Young people have generally been neglected and overlooked in stakeholder theory (Ville 2014). Donaldson and Preston (1995) explicitly recognize job applicants as stakeholders—as demonstrated in their declaration that “potential job applicants, unknown to the firm, nevertheless have a stake in being considered for a job (but not necessarily to get a job)” (p. 85). However, prior research on potential job applicants has analyzed organizational attractiveness (Greening and Turban 2000; Tsai and Yang 2010; Turban and Greening 1997), but has largely neglected the perspectives on the hiring process itself. Job applicants exist in a liminal space of potentially becoming primary stakeholders, while being secondary stakeholders at the time of application. Notably, Stone and Stone-Romero (1998) state that people’s expectation of privacy needs to be protected in the job application process; however, they do not conduct empirical research to identify job applicants’ privacy needs and, importantly, they were writing pre-social media. Accordingly, the vast majority of research in stakeholder theory has not analyzed the perspective of prospective employees as stakeholders, and in particular, there is a dearth of research on young job applicants as stakeholders, and our research seeks to fill this gap.

While stakeholder theory can be approached from a descriptive perspective that explores how organizations interact with stakeholders or an instrumental perspective that emphasizes the business case for adopting stakeholder management, in this research, we adopt a normative perspective to stakeholder theory that identifies the treatment of stakeholders based on moral principles (Jawahar and McLaughlin 2001; Mellahi et al. 2010). The normative perspective considers how organizations treat people (Jones and Wicks 1999), which we extend to people’s social media data. The normative perspective of stakeholder theory contends that organizations “ought to view the interests of stakeholders as having intrinsic value” (Jones and Wicks 1999, p. 209), which our research embraces by developing an understanding of the perspectives of young job applicants as stakeholders. Accordingly, we use stakeholder theory to specifically explore and deeply analyze job applicants’ concerns with social media screening as a way to inform organizational business practices.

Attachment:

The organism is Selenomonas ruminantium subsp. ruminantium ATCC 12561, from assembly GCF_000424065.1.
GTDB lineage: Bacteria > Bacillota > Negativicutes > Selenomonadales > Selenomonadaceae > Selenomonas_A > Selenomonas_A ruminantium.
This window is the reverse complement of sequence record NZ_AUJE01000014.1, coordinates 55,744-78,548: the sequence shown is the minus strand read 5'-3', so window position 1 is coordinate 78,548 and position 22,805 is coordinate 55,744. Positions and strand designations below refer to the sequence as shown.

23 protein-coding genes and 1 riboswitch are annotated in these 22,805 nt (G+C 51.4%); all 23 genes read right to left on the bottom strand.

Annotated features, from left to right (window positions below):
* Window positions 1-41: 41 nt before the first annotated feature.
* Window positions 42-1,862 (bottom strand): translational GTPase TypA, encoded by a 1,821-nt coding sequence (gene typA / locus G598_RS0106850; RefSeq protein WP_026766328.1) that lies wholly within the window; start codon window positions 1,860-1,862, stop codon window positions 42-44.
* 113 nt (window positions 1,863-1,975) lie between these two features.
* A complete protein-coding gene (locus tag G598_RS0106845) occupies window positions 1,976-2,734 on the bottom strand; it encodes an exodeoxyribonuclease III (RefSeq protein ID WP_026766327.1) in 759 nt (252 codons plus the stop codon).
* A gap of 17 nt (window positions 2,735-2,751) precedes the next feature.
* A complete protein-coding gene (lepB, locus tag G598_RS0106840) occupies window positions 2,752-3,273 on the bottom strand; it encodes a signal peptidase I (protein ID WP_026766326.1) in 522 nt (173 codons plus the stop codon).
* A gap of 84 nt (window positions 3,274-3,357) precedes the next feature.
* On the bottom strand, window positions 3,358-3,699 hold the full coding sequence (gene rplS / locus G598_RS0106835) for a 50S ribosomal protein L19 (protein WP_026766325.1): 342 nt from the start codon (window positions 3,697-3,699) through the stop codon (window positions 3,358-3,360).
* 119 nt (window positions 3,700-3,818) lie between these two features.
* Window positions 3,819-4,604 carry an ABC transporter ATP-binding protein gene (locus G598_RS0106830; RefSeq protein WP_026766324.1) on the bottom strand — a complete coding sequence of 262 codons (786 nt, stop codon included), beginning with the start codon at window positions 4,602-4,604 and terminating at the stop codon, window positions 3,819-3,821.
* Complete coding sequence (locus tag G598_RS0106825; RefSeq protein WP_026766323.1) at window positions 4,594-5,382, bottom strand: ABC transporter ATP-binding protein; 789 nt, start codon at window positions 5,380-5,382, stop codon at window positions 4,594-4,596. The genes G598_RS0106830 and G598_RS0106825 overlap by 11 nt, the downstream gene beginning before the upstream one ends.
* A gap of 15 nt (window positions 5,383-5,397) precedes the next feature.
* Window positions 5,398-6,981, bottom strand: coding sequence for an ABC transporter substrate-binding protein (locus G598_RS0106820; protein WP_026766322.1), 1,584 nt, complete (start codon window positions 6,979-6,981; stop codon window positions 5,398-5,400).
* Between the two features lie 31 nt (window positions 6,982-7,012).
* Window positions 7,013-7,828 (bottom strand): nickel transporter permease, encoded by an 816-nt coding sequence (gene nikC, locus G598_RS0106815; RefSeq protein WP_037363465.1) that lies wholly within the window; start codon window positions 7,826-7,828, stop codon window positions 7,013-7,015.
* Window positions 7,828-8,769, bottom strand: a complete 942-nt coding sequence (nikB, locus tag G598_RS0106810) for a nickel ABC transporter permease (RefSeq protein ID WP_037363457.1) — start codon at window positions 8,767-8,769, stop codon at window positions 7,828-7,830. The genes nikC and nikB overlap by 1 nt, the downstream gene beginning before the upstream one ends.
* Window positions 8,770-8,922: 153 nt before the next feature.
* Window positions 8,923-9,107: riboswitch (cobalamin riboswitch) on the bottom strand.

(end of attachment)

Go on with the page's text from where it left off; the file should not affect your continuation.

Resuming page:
There is a growing area of research that has sought to develop definitional precision of stakeholder theory; however, there has been little emphasis on the inclusion of a new form of corporate data: social media data. By identifying the asymmetries of the current power relations between data producers (job applicants) and data consumers (hiring organizations), this research begins from a place of recognizing and validating young job applicants as valid stakeholders whose concerns need to be carefully considered in business operations—specifically job hiring practices.

Hypothesis development

Hypothesis 1